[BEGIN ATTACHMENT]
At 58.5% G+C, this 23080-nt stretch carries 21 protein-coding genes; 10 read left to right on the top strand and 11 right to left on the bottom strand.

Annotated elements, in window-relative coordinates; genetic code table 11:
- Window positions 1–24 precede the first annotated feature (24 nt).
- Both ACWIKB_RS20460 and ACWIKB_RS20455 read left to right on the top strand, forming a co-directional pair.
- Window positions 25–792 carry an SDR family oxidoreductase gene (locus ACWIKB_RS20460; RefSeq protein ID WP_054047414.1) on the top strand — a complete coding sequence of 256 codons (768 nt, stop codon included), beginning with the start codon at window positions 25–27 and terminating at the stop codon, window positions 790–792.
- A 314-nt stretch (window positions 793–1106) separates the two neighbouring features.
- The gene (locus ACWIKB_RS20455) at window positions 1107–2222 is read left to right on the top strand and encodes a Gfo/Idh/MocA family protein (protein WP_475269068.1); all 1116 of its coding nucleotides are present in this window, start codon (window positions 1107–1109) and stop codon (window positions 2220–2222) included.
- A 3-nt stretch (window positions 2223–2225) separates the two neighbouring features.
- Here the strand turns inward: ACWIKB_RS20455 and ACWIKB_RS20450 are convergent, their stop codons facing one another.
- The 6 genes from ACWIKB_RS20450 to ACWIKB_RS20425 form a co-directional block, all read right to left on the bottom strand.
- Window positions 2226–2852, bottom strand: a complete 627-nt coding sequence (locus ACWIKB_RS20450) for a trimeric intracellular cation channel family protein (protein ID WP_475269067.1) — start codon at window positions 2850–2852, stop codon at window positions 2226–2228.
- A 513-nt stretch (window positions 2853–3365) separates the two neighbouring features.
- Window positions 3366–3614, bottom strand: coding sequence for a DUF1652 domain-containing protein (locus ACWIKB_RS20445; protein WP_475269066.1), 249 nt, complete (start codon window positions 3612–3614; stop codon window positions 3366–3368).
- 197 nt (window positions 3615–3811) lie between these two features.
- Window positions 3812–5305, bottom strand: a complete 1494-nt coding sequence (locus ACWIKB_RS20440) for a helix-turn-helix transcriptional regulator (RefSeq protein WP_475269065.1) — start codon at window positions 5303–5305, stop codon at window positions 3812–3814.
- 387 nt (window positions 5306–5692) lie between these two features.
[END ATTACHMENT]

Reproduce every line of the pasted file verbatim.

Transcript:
At 58.5% G+C, this 23080-nt stretch carries 21 protein-coding genes; 10 read left to right on the top strand and 11 right to left on the bottom strand.

Annotated elements, in window-relative coordinates; genetic code table 11:
- Window positions 1–24 precede the first annotated feature (24 nt).
- Both ACWIKB_RS20460 and ACWIKB_RS20455 read left to right on the top strand, forming a co-directional pair.
- Window positions 25–792 carry an SDR family oxidoreductase gene (locus ACWIKB_RS20460; RefSeq protein ID WP_054047414.1) on the top strand — a complete coding sequence of 256 codons (768 nt, stop codon included), beginning with the start codon at window positions 25–27 and terminating at the stop codon, window positions 790–792.
- A 314-nt stretch (window positions 793–1106) separates the two neighbouring features.
- The gene (locus ACWIKB_RS20455) at window positions 1107–2222 is read left to right on the top strand and encodes a Gfo/Idh/MocA family protein (protein WP_475269068.1); all 1116 of its coding nucleotides are present in this window, start codon (window positions 1107–1109) and stop codon (window positions 2220–2222) included.
- A 3-nt stretch (window positions 2223–2225) separates the two neighbouring features.
- Here the strand turns inward: ACWIKB_RS20455 and ACWIKB_RS20450 are convergent, their stop codons facing one another.
- The 6 genes from ACWIKB_RS20450 to ACWIKB_RS20425 form a co-directional block, all read right to left on the bottom strand.
- Window positions 2226–2852, bottom strand: a complete 627-nt coding sequence (locus ACWIKB_RS20450) for a trimeric intracellular cation channel family protein (protein ID WP_475269067.1) — start codon at window positions 2850–2852, stop codon at window positions 2226–2228.
- A 513-nt stretch (window positions 2853–3365) separates the two neighbouring features.
- Window positions 3366–3614, bottom strand: coding sequence for a DUF1652 domain-containing protein (locus ACWIKB_RS20445; protein WP_475269066.1), 249 nt, complete (start codon window positions 3612–3614; stop codon window positions 3366–3368).
- 197 nt (window positions 3615–3811) lie between these two features.
- Window positions 3812–5305, bottom strand: a complete 1494-nt coding sequence (locus ACWIKB_RS20440) for a helix-turn-helix transcriptional regulator (RefSeq protein WP_475269065.1) — start codon at window positions 5303–5305, stop codon at window positions 3812–3814.
- 387 nt (window positions 5306–5692) lie between these two features.